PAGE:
Metzger said that in recent years the reports have been longer also because their data capacity as a state has changed. “We have a lot more access and we’re using state-specific data sources,” she said. The current report draws on MOPHIMS (Missouri Public Health Information Management System) and the Missouri County-Level Study, she said.
The report was partially funded through SORH funds, Metzger said, with the rest of the funding coming from other state budget sources.
In the coming weeks, Metzger said she hopes to pull together factsheets from the report as well as present webinars that will discuss how to use and interpret the data.“It’s my hope that this year’s report will be easy to understand by everyone at the grassroots level interested in furthering the health of their community—whether it’s a hospital, a non-profit, or a walking club,” Metzger concluded. “I hope that it is used for writing grants, for developing programming, and maybe identifying some opportunities to make an impact in ways people hadn’t previously thought.”
Issue Brief- Defining Rural Population Health and Health Equity – July 2020
In recent years, the terms “population health” and “health equity” have often been used interchangeably by some rural stakeholders.This issue brief aims to examine the differences between the two terms, and offers successful examples of rural population health and health equity activities by State Offices of Rural Health (SORH) and their partners. The brief also offers suggestions on how rural health stakeholders can get started in population health and health equity efforts at the state and local levels.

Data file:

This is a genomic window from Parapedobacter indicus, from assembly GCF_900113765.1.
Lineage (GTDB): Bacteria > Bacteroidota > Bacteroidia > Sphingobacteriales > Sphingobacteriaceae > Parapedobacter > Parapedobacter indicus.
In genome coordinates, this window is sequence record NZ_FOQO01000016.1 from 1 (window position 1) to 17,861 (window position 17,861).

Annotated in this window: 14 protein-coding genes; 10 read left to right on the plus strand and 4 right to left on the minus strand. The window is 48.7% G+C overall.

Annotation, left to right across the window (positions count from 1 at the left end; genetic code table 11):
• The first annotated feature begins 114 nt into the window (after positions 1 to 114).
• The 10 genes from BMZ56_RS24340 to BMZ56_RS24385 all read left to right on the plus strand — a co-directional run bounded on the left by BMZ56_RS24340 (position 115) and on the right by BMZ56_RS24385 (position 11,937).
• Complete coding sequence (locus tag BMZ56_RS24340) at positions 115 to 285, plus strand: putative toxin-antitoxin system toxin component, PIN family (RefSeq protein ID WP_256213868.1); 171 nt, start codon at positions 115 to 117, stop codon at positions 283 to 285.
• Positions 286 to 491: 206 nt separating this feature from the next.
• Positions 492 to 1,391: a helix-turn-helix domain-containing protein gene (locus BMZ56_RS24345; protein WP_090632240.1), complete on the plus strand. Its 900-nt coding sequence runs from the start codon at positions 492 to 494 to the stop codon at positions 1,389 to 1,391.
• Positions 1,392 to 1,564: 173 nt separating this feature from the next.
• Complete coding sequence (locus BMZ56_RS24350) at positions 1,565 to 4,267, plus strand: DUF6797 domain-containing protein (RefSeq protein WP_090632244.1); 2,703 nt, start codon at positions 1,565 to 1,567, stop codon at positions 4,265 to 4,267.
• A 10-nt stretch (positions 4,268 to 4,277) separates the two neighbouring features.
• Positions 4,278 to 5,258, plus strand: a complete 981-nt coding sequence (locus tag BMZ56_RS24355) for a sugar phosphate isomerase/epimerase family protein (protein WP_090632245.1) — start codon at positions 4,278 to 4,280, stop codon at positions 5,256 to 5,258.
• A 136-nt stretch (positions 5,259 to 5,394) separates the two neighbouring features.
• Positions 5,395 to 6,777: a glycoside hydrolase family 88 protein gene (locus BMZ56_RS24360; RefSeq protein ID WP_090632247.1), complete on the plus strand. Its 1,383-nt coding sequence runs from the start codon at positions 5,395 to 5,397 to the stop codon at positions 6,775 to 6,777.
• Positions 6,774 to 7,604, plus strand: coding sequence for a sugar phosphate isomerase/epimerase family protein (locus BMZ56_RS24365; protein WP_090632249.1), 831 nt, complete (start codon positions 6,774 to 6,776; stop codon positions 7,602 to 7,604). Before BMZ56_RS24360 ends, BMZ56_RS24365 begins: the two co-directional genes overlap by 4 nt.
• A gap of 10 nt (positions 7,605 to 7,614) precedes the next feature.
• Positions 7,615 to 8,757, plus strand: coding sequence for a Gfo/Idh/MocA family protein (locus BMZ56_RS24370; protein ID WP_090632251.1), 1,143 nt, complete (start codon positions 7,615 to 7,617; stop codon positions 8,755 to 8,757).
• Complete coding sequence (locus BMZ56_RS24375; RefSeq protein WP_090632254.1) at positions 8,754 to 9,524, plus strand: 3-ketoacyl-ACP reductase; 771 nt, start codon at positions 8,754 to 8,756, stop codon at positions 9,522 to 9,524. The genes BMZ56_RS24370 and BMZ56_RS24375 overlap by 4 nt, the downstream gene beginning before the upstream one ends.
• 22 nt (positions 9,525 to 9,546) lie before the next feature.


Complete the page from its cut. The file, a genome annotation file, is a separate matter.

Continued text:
Issue Brief – Identifying Vulnerable Rural Populations During COVID-19: The CDC’s Social Vulnerability Index – June 2020
This Issue Brief was developed as a means of using data to target resources where they are needed most during COVID-19. The Social Vulnerability Index (SVI) offers an opportunity to quickly identify populations of rural residents that could most benefit from currently available resources – allowing you to address current need while also focusing on prevention. The issue brief offers an overview of the SVI and how it’s calculated, identifies indicators that highlight populations at high risk for spread of COVID-19 and indicators of those at high risk of infection.
Fact Sheet: Resources for Rural CHNAs and CHIPs – April 2020
This fact sheet was developed for rural health stakeholders interested in systematically improving population health and health equity in rural communities through a community health improvement process. This compilation of resources provides clarification on the differences between a Community Health Needs Assessment (CHNA) and a Community Health Improvement Plan (CHIP) as components of the community health improvement process. Though not an exhaustive list, it is intended to provide basic information and links to additional information for greater detail. This information can be used by rural stakeholders to develop and begin implementing a CHNA or CHIP.
Best Practice Guide for Engagement with SORH and CDC-funded State Programs – July 2019